How often should you visit the dentist? | 7 Signs that it is time
A day-to-day dental practice requires wearing a mask, protective eyewear, and latex gloves. Dentists and their staff regularly disinfect and sanitize equipment. As such, taking these measures during COVID-19 is nothing new. Dental professionals are well-accustomed to it.
If you have any hangups about visiting the dentist during the pandemic, remember: studies show that going to the dentist is one of the safest things you can do. Plus, there are many reasons why going to the dentist is important. Putting off dental visits can lead to much bigger problems, like tooth decay and gum disease.
Here are some telltale signs your next dental check-up is long overdue.
1. You Haven't Seen Your Dentist In Six Months Or More
Generally speaking, you should visit your dentist every six months. The frequency of dental visits can prevent a variety of oral health problems and affect your overall health. What happens at these routine appointments?
When you walk into your dental office once or twice per year, expect a thorough dental cleaning. A dental hygienist will remove plaque and tartar from the surface of your teeth, polish your teeth, and apply fluoride treatments and sealants as necessary.
These routine examinations and treatments prevent cavities, gum disease, and may even help identify telltale signs of serious medical conditions, like diabetes, heart disease, or even oral cancer.
2. You're In Pain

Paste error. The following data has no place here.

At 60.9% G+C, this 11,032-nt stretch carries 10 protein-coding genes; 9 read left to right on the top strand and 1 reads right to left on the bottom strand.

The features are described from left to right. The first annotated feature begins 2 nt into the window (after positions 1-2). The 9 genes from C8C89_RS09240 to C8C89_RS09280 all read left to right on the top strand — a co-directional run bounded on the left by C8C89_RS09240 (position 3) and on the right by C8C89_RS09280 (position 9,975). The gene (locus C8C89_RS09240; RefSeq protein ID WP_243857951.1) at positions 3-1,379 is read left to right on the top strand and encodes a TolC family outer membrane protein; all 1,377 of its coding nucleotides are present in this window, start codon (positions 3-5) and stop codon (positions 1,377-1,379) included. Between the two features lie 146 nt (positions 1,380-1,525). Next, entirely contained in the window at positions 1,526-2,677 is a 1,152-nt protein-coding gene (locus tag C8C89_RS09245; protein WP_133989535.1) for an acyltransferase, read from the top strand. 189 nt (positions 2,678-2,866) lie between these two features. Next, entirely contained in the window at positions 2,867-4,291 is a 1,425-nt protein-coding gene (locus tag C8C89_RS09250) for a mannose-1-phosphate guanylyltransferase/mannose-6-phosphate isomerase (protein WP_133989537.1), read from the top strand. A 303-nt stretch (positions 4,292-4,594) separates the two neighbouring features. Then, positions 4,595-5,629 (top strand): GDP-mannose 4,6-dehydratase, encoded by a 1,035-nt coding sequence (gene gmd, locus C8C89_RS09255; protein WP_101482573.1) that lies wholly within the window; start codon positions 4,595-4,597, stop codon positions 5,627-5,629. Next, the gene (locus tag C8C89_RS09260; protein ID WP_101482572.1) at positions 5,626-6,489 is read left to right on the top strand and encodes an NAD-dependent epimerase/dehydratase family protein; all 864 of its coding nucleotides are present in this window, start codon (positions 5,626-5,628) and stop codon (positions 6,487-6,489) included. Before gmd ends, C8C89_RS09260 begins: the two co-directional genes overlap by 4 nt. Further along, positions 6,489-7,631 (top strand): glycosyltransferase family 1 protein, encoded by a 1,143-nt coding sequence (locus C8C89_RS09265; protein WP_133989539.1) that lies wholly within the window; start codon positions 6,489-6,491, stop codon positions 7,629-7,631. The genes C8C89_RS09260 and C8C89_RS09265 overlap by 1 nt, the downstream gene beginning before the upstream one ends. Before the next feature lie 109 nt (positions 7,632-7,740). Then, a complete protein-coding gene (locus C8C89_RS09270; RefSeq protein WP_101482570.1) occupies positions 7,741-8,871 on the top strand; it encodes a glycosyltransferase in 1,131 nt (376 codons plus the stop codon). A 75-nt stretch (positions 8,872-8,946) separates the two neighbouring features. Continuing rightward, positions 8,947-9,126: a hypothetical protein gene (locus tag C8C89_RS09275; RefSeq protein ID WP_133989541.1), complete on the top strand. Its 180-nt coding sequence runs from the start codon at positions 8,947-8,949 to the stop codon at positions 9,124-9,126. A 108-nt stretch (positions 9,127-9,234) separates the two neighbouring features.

If you are in near-constant pain, you shouldn't need a reminder about why going to the dentist is important. There are several ways tooth-related pain can manifest, and none of them should be ignored. If you have a toothache or pain in your jaw, neck, or mouth, schedule an appointment with your dentist.
If you sustain a serious injury, do not sit around mulling over the reasons why going to the dentist is important. Should you chip a tooth, knock out a tooth, or an adult tooth comes loose, time is of the essence. Speedy treatment is essential for effective dental restoration.
4. You Have Bad Breath Or A Bad Taste In Your Mouth
Bad breath may be caused by excess bacteria in your mouth, gingivitis, or even diabetes, liver disease, or kidney disease. Similarly, a bad taste in your mouth may indicate dry mouth, respiratory infections, or liver infections, like Hepatitis B.
Regular dental services, like seeing your dentist for a check-up, will help you determine the cause and severity of the problem.
5. Your Gums Are Red, Swollen, Or Inflamed
Treating gum problems in their early stages is simple. Your dentist may recommend taking medication, rinsing with salt water or medicated mouthwash, improving your diet, avoiding irritants like tobacco, alcohol, and certain kinds of toothpaste, and brushing and flossing regularly. These relatively simple steps can go a long way to restore your gums to full health.
If you are afraid to smile due to yellow teeth, a missing, cracked, or chipped tooth, an overbite, underbite, or crooked teeth, talk to your dentist. They can help! Whether they recommend tooth whitening, veneers, dental crowns, or braces, chances are they have solutions to get you smiling again.
If you have particular medical conditions, that is yet another reason why going to the dentist is important. Certain medical conditions require you to be extra proactive about your dental health as well as your gums.
Plus, What To Do If You Don't Have Insurance
While all of these reasons make it clear why going to the dentist is important, dental care is not always affordable for the average person. The costs of cleanings, fillings and other dental procedures can be prohibitive without dental insurance.
If you do not have dental insurance, rest assured that there are steps you can take to keep your dental health and oral hygiene in check.
There are many reasons why going to the dentist is important. Schedule an appointment to treat pain, treat an injury, grow more confident in your smile, or more effectively treat serious health conditions.